Thursday, November 09, 2006

I'm Ready To Fly

This song has been playing in my head for the past day or two, since I returned from my most recent parent seminar. It’s a song that is played when “key holders,” attendees who have completed the entire program of seminars, are held up to “fly” by the rest of us. We hold them aloft, arms outstretched, eyes, closed, in a moment of celebration of their achievement.

I don’t know who sings the song. It’s obvious why it was chosen. It’s inspirational. I’m finding my cynicism broken down by these seminars. Ifrequently wipe a tear from my eyes as I hear the song play itself over in my head.

Am I ready to fly? Not yet. First of all, I’ve got three more weekends of seminars to go. And even then, I’m not sure. I know I am learning things about myself and about the ways I have learned to respond, react. Am I changing some of these ways? To the extent that I am more conscious of my standard reactions and when they “aren’t working” for me, I suppose so.

I recently learned that what I suspected is true. There is a strong philosophical connection between this program I am in and the EST seminars that people attended in the ‘70s. I made fun of those self-actualization programs, but now I think I understand better their power. I don’t know that I could ever get “it,” as the EST-ies used to say, because I am too unwilling to give myself over. But I see value in this kind of self-examination.

I’ve got secrets and fears that I may never part with. That’s my choice. I recognize it as a choice, and I’m somewhat comfortable with it. A lot of what we are taught in this program is that our life is largely what we choose it to be. I remember my EST-ie roommate taking this notion to an illogical extreme, arguing that physical illness is a choice. I’ll never buy that. But I do see that many things I have ascribed to “fate,” or to factors beyond my control, are in fact things I had control over. I could have made many different choices from the ones I have made. I continue to make choices every day; many of them are guided by my choice not to give up certain comforts and pleasures that I have in my life. That’s okay. I am glad I am more conscious of this. It helps to resolve the feeling I sometimes have of being “trapped” in my life.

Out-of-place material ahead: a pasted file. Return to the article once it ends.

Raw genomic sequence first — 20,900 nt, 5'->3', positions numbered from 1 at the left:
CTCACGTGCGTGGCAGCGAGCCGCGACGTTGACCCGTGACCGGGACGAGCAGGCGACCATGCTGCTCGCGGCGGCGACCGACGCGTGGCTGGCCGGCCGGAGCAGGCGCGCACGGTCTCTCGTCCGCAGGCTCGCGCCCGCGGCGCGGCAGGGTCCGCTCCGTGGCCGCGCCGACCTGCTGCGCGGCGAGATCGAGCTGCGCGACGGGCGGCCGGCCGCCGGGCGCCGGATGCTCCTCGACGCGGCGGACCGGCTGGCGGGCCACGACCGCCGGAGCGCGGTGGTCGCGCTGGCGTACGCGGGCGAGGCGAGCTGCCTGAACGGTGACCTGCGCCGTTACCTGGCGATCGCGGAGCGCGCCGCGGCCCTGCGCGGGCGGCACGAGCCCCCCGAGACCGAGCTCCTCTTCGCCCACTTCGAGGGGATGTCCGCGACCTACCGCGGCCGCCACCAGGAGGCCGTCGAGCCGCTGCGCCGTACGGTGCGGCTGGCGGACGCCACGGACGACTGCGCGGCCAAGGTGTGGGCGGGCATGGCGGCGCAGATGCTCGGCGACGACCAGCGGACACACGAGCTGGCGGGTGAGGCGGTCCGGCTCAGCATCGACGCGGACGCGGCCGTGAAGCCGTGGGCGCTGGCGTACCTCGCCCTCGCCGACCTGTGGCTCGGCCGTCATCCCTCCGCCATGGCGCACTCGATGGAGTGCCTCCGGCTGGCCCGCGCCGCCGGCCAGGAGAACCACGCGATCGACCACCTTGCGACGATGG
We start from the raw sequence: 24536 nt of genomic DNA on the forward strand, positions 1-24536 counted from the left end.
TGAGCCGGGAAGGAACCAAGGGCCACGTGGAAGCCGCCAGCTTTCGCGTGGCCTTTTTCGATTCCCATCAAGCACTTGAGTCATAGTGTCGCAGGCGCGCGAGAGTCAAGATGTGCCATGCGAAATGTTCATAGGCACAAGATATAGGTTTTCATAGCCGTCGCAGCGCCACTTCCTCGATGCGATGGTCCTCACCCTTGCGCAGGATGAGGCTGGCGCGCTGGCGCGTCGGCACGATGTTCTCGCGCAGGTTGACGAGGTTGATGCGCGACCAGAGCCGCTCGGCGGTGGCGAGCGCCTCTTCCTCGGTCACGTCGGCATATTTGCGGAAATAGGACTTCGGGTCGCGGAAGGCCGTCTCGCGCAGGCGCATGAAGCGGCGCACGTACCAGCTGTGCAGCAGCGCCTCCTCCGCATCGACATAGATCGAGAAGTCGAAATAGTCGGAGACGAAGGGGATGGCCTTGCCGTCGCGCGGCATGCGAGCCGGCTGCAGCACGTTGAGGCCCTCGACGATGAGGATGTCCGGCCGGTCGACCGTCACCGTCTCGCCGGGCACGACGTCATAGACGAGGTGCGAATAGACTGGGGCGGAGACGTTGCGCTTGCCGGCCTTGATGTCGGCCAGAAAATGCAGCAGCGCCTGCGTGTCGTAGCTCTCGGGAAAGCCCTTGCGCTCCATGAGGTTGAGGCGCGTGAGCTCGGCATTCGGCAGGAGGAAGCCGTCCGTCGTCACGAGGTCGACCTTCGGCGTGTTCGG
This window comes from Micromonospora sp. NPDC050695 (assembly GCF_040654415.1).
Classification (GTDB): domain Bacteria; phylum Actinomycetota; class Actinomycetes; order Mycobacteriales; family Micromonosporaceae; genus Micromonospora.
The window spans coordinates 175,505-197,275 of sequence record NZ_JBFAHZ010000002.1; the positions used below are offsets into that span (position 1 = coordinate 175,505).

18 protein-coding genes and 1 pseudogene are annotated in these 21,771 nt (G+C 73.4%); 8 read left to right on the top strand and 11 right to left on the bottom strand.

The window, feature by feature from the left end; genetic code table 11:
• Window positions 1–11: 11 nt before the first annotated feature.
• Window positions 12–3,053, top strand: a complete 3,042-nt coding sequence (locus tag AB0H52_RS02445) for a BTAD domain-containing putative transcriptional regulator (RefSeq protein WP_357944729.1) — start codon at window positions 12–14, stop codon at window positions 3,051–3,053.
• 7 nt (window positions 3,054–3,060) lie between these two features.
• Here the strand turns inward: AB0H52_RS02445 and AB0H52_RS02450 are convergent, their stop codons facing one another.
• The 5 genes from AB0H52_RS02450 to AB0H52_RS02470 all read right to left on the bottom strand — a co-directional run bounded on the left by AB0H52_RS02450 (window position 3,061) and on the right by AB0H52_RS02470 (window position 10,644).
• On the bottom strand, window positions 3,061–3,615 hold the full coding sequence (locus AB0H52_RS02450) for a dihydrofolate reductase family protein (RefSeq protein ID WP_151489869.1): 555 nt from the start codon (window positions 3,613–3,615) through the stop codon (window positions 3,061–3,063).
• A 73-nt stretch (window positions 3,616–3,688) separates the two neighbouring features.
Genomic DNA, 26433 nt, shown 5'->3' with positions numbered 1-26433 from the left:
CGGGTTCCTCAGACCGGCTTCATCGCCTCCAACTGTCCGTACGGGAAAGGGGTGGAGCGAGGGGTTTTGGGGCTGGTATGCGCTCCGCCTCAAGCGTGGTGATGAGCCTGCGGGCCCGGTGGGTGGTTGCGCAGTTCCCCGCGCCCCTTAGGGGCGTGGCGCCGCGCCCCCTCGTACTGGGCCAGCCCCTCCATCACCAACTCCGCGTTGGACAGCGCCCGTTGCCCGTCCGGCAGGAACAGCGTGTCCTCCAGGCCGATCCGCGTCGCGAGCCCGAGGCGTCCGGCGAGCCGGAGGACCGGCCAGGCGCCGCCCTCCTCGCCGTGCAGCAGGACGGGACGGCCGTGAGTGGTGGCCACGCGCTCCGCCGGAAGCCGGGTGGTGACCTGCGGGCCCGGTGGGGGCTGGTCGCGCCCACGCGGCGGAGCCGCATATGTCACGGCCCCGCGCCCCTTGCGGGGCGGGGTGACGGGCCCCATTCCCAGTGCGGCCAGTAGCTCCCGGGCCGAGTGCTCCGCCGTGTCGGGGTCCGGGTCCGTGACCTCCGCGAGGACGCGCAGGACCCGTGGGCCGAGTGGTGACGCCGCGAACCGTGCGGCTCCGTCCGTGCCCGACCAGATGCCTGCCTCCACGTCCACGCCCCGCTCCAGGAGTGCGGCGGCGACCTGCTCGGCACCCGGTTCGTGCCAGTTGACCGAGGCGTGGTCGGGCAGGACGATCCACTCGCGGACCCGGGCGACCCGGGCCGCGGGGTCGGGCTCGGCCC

Does this help to make me ready to fly? Understanding the degree to which I control my life has to help. It also will help me be consistent in the message I send to my daughter.

I think at some level I always understood this “choice” thing, and yet it’s easy, on a daily basis, to feel that my choices are more limited than they are. What I need to keep in mind is that certain choices are limited by other choices. To truly change, I would have to be willing to make some choices to unsettle things that are well-settled in my life.

Things that I value, like physical and economic comfort. Do I fear the consequences of changing these? Sure, I do. I’;m curious how I might handle a real “break” from these comforts. But I don’t know that I really want anything I might gain from that break. That’s what I would have to decide in order to make it happen – that what I really want is possible only if I make a break.

Could that day come? Maybe. It’s not here yet.

So what are my values? Creativity, for sure. Intellect, indubitably. Endurance, I find. I never thought of that as a value, but it really is. I highly prize the decision to “stick with” a course, to hold on through rough times, to endure. Are there other names for this? Loyalty, maybe, but that only applies to personal relationships, and I’m not sure that is where my concept of endurance ends.

I’m suspicious of the more commonly stated values: Integrity, Spirituality, even Honesty. I find them all easy to say and hard to live by. There’s a part of the program that says your values are the things you live by every day. So I think Creativity, Intellect and Endurance are there. I’m pondering whether Comfort is a value. It’s a condition, but what is the value that leads to it. Security, maybe? Safety?Freedom from want? Right now, Security is standing out as the best word for it. How does that mesh with my stated contract: I am a creative, fearless, adventurous, confident man? Fearless, adventurous and confident seem almost antithetical to the idea of security, but do you need security in order to be those other things? Can you be fearless if you are insecure? Can you be confident? Can you be adventurous if you don’t have some notion of security?

I get into these circular patterns of thought, but they’re good, I guess. At least I’m thinking.